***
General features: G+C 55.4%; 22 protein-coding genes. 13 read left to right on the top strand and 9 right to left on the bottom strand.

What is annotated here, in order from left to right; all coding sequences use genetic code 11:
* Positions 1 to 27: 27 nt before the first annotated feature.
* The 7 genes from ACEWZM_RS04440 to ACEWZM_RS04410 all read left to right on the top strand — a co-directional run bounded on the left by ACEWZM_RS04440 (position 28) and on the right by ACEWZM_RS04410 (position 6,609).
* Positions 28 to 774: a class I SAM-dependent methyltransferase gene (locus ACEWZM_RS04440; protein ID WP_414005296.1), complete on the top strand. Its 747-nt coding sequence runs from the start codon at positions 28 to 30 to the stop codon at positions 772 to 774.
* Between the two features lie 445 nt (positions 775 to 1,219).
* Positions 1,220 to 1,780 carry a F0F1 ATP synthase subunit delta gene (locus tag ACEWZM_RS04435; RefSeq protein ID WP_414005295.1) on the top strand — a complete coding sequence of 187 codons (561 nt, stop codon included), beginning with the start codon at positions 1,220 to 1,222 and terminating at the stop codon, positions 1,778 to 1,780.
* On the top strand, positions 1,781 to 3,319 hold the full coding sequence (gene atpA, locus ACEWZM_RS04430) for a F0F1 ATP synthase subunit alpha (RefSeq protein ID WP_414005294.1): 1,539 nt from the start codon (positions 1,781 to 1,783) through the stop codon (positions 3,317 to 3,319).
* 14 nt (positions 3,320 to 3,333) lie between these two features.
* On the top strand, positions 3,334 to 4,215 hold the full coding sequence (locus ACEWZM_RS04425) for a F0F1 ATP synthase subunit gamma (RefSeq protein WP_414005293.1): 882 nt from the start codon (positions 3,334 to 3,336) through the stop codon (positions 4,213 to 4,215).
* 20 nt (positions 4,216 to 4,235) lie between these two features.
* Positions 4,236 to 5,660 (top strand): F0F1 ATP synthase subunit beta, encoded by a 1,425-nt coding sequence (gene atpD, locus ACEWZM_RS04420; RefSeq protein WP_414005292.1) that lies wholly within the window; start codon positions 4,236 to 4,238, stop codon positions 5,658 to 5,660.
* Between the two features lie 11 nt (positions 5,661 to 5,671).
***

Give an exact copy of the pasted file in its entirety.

General features: G+C 55.4%; 22 protein-coding genes. 13 read left to right on the top strand and 9 right to left on the bottom strand.

What is annotated here, in order from left to right; all coding sequences use genetic code 11:
* Positions 1 to 27: 27 nt before the first annotated feature.
* The 7 genes from ACEWZM_RS04440 to ACEWZM_RS04410 all read left to right on the top strand — a co-directional run bounded on the left by ACEWZM_RS04440 (position 28) and on the right by ACEWZM_RS04410 (position 6,609).
* Positions 28 to 774: a class I SAM-dependent methyltransferase gene (locus ACEWZM_RS04440; protein ID WP_414005296.1), complete on the top strand. Its 747-nt coding sequence runs from the start codon at positions 28 to 30 to the stop codon at positions 772 to 774.
* Between the two features lie 445 nt (positions 775 to 1,219).
* Positions 1,220 to 1,780 carry a F0F1 ATP synthase subunit delta gene (locus tag ACEWZM_RS04435; RefSeq protein ID WP_414005295.1) on the top strand — a complete coding sequence of 187 codons (561 nt, stop codon included), beginning with the start codon at positions 1,220 to 1,222 and terminating at the stop codon, positions 1,778 to 1,780.
* On the top strand, positions 1,781 to 3,319 hold the full coding sequence (gene atpA, locus ACEWZM_RS04430) for a F0F1 ATP synthase subunit alpha (RefSeq protein ID WP_414005294.1): 1,539 nt from the start codon (positions 1,781 to 1,783) through the stop codon (positions 3,317 to 3,319).
* 14 nt (positions 3,320 to 3,333) lie between these two features.
* On the top strand, positions 3,334 to 4,215 hold the full coding sequence (locus ACEWZM_RS04425) for a F0F1 ATP synthase subunit gamma (RefSeq protein WP_414005293.1): 882 nt from the start codon (positions 3,334 to 3,336) through the stop codon (positions 4,213 to 4,215).
* 20 nt (positions 4,216 to 4,235) lie between these two features.
* Positions 4,236 to 5,660 (top strand): F0F1 ATP synthase subunit beta, encoded by a 1,425-nt coding sequence (gene atpD, locus ACEWZM_RS04420; RefSeq protein WP_414005292.1) that lies wholly within the window; start codon positions 4,236 to 4,238, stop codon positions 5,658 to 5,660.
* Between the two features lie 11 nt (positions 5,661 to 5,671).